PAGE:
It has, perhaps, been enough time for users to get over the death of Google Reader. Many fled in the direction of Feedly, but it was far from the only option, as others existed and more popped up seemingly daily. One popular choice was The Old Reader, a very Google-like solution that got hammered upon death knell announcement, as did other services.
Feedly was able to beef up servers and bandwidth, but others have floundered under the rush from new customers that began hitting when Google announced its execution schedule.
Now, The Old Reader has found a bit of new life, announcing the service will continue as an option to the public for displaced RSS fans looking for a new home.
"We’re pleased to announce that The Old Reader will officially remain open to the public! The application now has a bigger team, significantly more resources, and a new corporate entity in the United States. We’re incredibly excited to be a part of this great web application and would like to share some details about its future as well as thank you for remaining loyal users. We’re big fans and users of The Old Reader and look forward to helping it grow and improve for years to come".
The startup had originally announced, on July 29th, that public sign-up would be deactivated, effectively ending user registration for all prospective new customers.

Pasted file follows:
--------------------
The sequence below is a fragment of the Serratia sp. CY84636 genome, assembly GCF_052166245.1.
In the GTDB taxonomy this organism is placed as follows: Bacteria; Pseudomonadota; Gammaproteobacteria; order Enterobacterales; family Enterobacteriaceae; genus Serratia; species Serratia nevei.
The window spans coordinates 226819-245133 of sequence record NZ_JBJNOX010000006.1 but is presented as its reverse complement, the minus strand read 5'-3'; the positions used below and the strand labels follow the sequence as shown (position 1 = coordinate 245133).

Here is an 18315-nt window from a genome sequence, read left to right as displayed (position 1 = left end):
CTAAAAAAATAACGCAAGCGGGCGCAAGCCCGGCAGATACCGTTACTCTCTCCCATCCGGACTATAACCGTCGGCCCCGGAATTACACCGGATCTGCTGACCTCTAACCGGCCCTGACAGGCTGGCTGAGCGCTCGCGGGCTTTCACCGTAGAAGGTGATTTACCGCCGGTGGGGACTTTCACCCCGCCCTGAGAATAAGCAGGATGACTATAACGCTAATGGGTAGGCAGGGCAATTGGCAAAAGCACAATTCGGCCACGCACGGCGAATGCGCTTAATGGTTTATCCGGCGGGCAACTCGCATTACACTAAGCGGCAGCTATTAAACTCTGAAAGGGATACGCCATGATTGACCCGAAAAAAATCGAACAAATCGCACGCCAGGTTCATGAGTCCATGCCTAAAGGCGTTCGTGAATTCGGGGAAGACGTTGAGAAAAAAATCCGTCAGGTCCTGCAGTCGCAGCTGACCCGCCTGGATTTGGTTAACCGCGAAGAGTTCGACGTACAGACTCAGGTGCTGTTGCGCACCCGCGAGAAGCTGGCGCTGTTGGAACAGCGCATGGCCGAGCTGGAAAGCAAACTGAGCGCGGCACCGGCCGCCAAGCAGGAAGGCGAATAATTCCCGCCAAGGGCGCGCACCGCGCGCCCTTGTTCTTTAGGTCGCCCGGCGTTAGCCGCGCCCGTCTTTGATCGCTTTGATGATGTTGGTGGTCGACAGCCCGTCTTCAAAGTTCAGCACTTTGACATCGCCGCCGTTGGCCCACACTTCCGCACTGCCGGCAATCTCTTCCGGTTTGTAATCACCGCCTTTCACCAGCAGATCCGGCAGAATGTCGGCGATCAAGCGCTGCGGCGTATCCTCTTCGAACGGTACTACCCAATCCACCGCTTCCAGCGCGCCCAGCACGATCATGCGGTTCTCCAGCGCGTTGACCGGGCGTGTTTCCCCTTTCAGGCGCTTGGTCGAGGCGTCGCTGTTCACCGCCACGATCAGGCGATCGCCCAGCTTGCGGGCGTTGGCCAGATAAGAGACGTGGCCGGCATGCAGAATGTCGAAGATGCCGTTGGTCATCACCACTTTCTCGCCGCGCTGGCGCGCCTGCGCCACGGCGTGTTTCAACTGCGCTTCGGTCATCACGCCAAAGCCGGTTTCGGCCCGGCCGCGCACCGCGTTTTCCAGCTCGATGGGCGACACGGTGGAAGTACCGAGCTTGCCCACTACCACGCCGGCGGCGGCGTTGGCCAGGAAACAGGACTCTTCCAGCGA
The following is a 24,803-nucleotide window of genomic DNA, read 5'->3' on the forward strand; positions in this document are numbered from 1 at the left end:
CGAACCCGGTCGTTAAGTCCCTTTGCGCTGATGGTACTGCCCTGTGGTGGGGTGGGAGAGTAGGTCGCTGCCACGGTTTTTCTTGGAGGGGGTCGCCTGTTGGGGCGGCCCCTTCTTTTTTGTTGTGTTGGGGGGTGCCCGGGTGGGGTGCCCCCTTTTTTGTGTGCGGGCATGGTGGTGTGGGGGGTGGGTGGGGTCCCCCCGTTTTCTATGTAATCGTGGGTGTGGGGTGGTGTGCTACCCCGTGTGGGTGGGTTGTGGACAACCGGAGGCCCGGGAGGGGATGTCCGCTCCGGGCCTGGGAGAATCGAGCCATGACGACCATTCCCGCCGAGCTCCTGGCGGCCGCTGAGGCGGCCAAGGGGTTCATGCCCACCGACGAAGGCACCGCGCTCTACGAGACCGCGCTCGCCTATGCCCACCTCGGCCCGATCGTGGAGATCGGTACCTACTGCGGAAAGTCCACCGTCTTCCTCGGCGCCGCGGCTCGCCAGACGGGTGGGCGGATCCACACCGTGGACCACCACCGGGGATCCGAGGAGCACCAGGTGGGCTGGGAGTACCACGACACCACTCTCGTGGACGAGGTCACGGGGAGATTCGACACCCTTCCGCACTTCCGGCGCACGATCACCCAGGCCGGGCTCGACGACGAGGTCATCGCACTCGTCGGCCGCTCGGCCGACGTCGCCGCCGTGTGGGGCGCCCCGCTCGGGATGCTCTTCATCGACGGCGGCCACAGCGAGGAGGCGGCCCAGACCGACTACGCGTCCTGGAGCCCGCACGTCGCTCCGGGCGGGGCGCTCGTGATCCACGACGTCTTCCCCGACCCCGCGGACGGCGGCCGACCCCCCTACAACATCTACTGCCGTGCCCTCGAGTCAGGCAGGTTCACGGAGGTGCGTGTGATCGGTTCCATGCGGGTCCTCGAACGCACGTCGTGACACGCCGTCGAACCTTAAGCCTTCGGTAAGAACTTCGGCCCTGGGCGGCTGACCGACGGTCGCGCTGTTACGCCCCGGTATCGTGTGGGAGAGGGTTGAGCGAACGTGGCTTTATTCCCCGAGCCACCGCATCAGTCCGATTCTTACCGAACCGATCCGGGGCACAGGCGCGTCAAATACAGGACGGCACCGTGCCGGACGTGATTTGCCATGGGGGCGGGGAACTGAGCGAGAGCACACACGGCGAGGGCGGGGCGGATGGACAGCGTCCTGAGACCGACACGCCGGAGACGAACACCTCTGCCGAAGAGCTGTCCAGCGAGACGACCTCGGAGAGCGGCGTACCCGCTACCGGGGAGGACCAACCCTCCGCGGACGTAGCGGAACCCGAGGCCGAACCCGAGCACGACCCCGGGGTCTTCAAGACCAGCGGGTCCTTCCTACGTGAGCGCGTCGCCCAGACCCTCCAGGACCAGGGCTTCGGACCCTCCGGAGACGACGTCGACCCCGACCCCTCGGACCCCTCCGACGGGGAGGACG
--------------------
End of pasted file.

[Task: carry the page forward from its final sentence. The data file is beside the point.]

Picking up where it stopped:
Details of what has transpired are a bit sketchy -- the developers are saying nothing at this point, but do say that "The Old Reader is going to retain all of its functionality and remain open to the public. Not only that, we’re going to do everything in our power to grow the user base which will only accentuate the things that make this application special".
There has obviously been an influx of cash, and the service plans to transition to a top-level hosting service. The transition will result in a bit of downtime, but the promise is ten-times faster performance once the move is completed.
The Old Reader is one of many options, but it has been one of the more popular destinations since the inevitable took place. Thankfully the service Will remain an option for the future
Advertising revenue is falling fast across the Internet, and independently-run sites like Ghacks are hit hardest by it. The advertising model in its current form is coming to an end, and we have to find other ways to continue operating this site.
We are committed to keeping our content free and independent, which means no paywalls, no sponsored posts, no annoying ad formats (video ads) or subscription fees.
If you like our content, and would like to help, please consider making a contribution:
Ghacks is a technology news blog that was founded in 2005 by Martin Brinkmann. It has since then become one of the most popular tech news sites on the Internet with five authors and regular contributions from freelance writers.